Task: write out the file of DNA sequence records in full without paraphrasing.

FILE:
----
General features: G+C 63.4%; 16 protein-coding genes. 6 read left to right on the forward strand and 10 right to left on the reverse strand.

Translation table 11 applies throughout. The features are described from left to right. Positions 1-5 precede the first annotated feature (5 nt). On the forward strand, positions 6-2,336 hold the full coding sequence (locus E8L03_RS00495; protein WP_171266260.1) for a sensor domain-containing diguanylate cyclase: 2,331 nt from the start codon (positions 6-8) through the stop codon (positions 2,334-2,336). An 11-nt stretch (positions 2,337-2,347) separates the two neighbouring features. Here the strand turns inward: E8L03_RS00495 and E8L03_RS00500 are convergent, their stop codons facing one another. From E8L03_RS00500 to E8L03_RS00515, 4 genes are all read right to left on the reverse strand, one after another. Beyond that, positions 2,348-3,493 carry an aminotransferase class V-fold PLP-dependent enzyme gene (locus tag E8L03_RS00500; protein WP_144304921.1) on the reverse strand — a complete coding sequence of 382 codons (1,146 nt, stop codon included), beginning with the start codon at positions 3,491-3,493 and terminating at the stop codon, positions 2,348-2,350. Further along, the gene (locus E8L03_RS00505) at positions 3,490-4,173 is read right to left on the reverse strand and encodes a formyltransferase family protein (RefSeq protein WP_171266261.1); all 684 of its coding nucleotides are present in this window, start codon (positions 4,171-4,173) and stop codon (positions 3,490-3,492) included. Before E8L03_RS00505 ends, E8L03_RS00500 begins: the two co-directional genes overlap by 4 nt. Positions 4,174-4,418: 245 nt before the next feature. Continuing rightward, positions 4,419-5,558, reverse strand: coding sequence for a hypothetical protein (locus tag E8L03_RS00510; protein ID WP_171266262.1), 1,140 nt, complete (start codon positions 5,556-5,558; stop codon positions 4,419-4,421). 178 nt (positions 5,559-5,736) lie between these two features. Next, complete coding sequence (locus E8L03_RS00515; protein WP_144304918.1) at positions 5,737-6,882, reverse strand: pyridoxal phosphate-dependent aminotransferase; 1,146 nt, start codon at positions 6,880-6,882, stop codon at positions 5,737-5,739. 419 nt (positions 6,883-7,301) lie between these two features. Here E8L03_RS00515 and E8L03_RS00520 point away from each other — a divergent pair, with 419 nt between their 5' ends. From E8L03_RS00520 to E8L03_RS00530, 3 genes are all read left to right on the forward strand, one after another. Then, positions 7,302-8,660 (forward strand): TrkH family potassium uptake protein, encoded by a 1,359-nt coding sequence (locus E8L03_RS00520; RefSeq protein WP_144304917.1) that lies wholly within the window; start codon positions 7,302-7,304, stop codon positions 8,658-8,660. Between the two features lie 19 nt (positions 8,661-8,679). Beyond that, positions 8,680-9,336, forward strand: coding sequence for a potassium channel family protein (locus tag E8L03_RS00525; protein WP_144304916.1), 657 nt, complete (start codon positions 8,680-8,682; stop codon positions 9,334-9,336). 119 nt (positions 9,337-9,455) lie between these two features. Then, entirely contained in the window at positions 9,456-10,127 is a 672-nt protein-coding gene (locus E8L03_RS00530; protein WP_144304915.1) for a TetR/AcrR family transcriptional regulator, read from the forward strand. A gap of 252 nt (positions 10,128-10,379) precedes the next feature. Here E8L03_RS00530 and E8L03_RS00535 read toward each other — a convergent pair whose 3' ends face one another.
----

General features: G+C 63.4%; 16 protein-coding genes. 6 read left to right on the forward strand and 10 right to left on the reverse strand.

Translation table 11 applies throughout. The features are described from left to right. Positions 1-5 precede the first annotated feature (5 nt). On the forward strand, positions 6-2,336 hold the full coding sequence (locus E8L03_RS00495; protein WP_171266260.1) for a sensor domain-containing diguanylate cyclase: 2,331 nt from the start codon (positions 6-8) through the stop codon (positions 2,334-2,336). An 11-nt stretch (positions 2,337-2,347) separates the two neighbouring features. Here the strand turns inward: E8L03_RS00495 and E8L03_RS00500 are convergent, their stop codons facing one another. From E8L03_RS00500 to E8L03_RS00515, 4 genes are all read right to left on the reverse strand, one after another. Beyond that, positions 2,348-3,493 carry an aminotransferase class V-fold PLP-dependent enzyme gene (locus tag E8L03_RS00500; protein WP_144304921.1) on the reverse strand — a complete coding sequence of 382 codons (1,146 nt, stop codon included), beginning with the start codon at positions 3,491-3,493 and terminating at the stop codon, positions 2,348-2,350. Further along, the gene (locus E8L03_RS00505) at positions 3,490-4,173 is read right to left on the reverse strand and encodes a formyltransferase family protein (RefSeq protein WP_171266261.1); all 684 of its coding nucleotides are present in this window, start codon (positions 4,171-4,173) and stop codon (positions 3,490-3,492) included. Before E8L03_RS00505 ends, E8L03_RS00500 begins: the two co-directional genes overlap by 4 nt. Positions 4,174-4,418: 245 nt before the next feature. Continuing rightward, positions 4,419-5,558, reverse strand: coding sequence for a hypothetical protein (locus tag E8L03_RS00510; protein ID WP_171266262.1), 1,140 nt, complete (start codon positions 5,556-5,558; stop codon positions 4,419-4,421). 178 nt (positions 5,559-5,736) lie between these two features. Next, complete coding sequence (locus E8L03_RS00515; protein WP_144304918.1) at positions 5,737-6,882, reverse strand: pyridoxal phosphate-dependent aminotransferase; 1,146 nt, start codon at positions 6,880-6,882, stop codon at positions 5,737-5,739. 419 nt (positions 6,883-7,301) lie between these two features. Here E8L03_RS00515 and E8L03_RS00520 point away from each other — a divergent pair, with 419 nt between their 5' ends. From E8L03_RS00520 to E8L03_RS00530, 3 genes are all read left to right on the forward strand, one after another. Then, positions 7,302-8,660 (forward strand): TrkH family potassium uptake protein, encoded by a 1,359-nt coding sequence (locus E8L03_RS00520; RefSeq protein WP_144304917.1) that lies wholly within the window; start codon positions 7,302-7,304, stop codon positions 8,658-8,660. Between the two features lie 19 nt (positions 8,661-8,679). Beyond that, positions 8,680-9,336, forward strand: coding sequence for a potassium channel family protein (locus tag E8L03_RS00525; protein WP_144304916.1), 657 nt, complete (start codon positions 8,680-8,682; stop codon positions 9,334-9,336). 119 nt (positions 9,337-9,455) lie between these two features. Then, entirely contained in the window at positions 9,456-10,127 is a 672-nt protein-coding gene (locus E8L03_RS00530; protein WP_144304915.1) for a TetR/AcrR family transcriptional regulator, read from the forward strand. A gap of 252 nt (positions 10,128-10,379) precedes the next feature. Here E8L03_RS00530 and E8L03_RS00535 read toward each other — a convergent pair whose 3' ends face one another.